"Mafia Muscles Its Way Into Politics Bulgaria," read a headline in The New York Times. "Politics is played to the death in Bulgaria, where the lives of politicians can be as cheap as spent bullets and murky business groups wage a murderous struggle for their cut of everything from real estate deals to millions in European aid."
Think you have wasted a week at the local Interior Ministry office trying to renew your ID card? Be glad you're not trying to get a business license or a planning permission. "Starting a business in Bulgaria still takes too long – 49 days – and the minimum capital requirement is an additional obstacle for entrepreneurship", 24 Chasa reports.
While Bulgaria waited for the European Commission's report, the government sent Brussels its own update – which didn't include a single arrest, indictment or conviction of mafia bosses or corrupt high-ranking government officials.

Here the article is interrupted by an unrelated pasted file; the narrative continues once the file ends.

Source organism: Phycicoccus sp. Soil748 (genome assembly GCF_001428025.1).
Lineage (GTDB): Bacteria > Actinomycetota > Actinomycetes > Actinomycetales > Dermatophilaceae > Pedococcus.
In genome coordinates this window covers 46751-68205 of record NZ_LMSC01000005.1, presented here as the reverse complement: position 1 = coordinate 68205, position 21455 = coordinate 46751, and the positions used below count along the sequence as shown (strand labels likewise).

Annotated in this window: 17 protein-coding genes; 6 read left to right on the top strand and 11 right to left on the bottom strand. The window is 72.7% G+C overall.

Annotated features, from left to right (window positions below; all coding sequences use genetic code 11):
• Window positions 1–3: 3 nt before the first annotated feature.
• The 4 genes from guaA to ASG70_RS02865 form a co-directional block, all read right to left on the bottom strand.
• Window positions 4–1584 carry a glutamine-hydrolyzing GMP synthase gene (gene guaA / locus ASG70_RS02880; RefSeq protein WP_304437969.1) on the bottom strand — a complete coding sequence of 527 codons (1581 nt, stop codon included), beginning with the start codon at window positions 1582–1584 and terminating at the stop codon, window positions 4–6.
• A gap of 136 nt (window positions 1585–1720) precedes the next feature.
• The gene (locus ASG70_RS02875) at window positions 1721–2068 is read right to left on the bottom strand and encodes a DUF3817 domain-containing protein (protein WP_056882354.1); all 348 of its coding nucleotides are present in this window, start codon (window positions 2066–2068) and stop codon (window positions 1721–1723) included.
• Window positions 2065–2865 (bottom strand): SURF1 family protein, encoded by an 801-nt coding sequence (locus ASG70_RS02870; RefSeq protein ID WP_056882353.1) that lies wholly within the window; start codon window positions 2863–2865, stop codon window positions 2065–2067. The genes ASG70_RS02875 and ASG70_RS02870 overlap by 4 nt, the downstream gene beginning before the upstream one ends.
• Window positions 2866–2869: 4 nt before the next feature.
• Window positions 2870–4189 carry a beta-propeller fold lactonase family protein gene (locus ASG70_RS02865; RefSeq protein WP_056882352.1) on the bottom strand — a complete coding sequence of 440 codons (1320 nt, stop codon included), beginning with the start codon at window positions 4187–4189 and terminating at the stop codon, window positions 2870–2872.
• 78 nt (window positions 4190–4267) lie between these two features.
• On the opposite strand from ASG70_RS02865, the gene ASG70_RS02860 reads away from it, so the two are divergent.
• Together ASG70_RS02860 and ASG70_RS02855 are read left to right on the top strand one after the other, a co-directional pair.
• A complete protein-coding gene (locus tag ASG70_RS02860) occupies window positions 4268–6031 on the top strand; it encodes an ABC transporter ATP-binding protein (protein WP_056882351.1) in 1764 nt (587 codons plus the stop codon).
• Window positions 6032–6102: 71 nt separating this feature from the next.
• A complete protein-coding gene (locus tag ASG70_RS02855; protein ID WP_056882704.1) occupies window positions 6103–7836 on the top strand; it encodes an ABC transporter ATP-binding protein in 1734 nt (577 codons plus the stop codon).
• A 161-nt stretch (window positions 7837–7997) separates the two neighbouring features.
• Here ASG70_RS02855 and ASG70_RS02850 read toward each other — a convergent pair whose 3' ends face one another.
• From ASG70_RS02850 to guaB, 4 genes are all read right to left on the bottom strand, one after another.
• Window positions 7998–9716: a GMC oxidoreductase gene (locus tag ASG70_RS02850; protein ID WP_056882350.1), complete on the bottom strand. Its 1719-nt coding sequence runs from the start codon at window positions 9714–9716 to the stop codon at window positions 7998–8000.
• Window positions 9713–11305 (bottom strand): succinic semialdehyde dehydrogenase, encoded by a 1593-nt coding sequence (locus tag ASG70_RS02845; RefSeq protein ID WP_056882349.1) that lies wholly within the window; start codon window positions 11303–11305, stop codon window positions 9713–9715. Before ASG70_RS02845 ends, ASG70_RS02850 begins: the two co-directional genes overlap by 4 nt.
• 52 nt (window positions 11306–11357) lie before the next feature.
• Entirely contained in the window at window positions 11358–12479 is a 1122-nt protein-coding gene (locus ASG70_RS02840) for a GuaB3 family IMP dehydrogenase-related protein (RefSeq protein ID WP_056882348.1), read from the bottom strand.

What do Bulgaria and Botswana have in common? Not much, except similar restrictions on freedom of the press. Not that younger Bulgarians don't care much - they're too busy watching naughty video clips on their mobiles than pay attention to the mainstream media.
Hard times for the Bulgarian government. Bulgaria was again criticised by the EU during the visit of José Manuel Barroso, which took place against the background of the ongoing scandal in the Interior Ministry in Sofia. Meanwhile, what some newspapers see as the amalgamation of organised crime, private business and politics make Bulgaria appear bogged down in a vicious circle of corruption and inefficiency.
Bulgaria observed its national holiday with flags at half-mast, as the government declared national mourning for nine victims of a train fire. Little did the subdued revellers know that more bad news was on the way: the latest round of sanctions from Europe. Only a pat on the back from the United States - and malicious glee over the falling dollar - could cheer Bulgarians up.
70 years ago, on 10 March 1943, Bulgaria's pro-Nazi government decided to defy Berlin and halt the deportation of Bulgaria's 50.000 Jews. This was down to the actions of one man - Dimitar Peshev. Just two years later he faced Communist justice and found himself on trial for his life. His niece Kaluda Kiradjieva remembers